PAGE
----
Perhaps this is true. Perhaps issue seven will serve as the series’ Rosetta Stone, clearing all confusion and allowing us to traverse the earlier issues of the series with more clarity and thus far more appreciation for what was once underappreciated or completely unappreciated. But is this the way things should be? Should all series be critiqued with the sum outweighing the parts? As reviewers should we wait until the end of a series before passing absolute judgment? Well, as a reviewer I will emphatically say, “Absofuckinglutely not!” And here’s why…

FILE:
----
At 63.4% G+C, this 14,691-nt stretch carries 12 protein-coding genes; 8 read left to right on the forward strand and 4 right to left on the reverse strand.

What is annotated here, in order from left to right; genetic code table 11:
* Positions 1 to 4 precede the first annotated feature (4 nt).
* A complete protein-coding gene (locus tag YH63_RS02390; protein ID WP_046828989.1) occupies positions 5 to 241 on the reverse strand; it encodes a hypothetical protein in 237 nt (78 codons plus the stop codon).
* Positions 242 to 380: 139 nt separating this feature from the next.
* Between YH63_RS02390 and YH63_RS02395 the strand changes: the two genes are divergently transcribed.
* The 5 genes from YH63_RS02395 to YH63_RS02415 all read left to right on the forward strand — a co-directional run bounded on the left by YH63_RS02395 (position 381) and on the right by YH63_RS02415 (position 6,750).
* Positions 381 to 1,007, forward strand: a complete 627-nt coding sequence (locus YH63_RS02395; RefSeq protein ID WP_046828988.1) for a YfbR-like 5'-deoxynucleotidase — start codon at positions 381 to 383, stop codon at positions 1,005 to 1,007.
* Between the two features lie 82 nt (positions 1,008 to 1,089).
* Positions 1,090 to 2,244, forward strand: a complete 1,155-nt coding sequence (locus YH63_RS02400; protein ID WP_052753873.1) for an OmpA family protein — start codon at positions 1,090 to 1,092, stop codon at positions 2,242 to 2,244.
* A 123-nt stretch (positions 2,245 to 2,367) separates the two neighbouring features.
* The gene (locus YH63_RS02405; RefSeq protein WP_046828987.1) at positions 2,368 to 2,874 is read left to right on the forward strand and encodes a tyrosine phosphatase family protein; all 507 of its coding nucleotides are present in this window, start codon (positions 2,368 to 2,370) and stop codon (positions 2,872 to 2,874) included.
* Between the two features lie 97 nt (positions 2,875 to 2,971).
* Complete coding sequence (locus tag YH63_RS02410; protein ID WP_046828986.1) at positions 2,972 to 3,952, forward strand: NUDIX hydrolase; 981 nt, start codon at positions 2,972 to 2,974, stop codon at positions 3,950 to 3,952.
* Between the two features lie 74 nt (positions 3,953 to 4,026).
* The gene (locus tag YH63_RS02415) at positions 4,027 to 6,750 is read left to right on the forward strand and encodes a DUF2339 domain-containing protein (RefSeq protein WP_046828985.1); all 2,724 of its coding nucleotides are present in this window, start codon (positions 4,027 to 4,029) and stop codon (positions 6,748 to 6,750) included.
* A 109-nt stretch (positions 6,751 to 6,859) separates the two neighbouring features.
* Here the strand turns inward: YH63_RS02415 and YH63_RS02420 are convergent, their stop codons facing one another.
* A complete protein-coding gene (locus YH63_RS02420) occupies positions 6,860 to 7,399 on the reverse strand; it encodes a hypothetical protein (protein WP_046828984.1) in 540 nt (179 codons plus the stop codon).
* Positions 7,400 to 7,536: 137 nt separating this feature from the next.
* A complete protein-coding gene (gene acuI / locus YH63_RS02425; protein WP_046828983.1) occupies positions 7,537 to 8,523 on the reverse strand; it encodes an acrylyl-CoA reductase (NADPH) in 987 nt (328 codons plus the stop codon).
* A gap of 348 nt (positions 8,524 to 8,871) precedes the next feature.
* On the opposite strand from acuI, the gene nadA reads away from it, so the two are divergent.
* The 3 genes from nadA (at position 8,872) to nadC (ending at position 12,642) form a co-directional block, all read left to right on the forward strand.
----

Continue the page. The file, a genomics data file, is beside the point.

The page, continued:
First there is the simple element of good storytelling. All stories should have a beginning, middle and an end, or if we want to get all highfalutin they should follow Freytag’s Pyramid of exposition, rising action, climax, falling action and denouement Unfortunately in our new world of writing for Trade Paper Backs we are treated to several issues of exposition, one issue of rising action, a few issue of climax, one-and-a-half issues of falling action and a page or two of denouement This is all well and good when reading the TPB version of a series, but it’s hard to argue that the monthlies become a wasteland of simple incomplete story telling. There is a distinct difference between a cliffhanger and outright poor construction of a tale. By allowing this to happen it is essentially telling the monthly reader to take a flying fuck and just read everything nine, ten, eleven or fifty weeks after it has been released.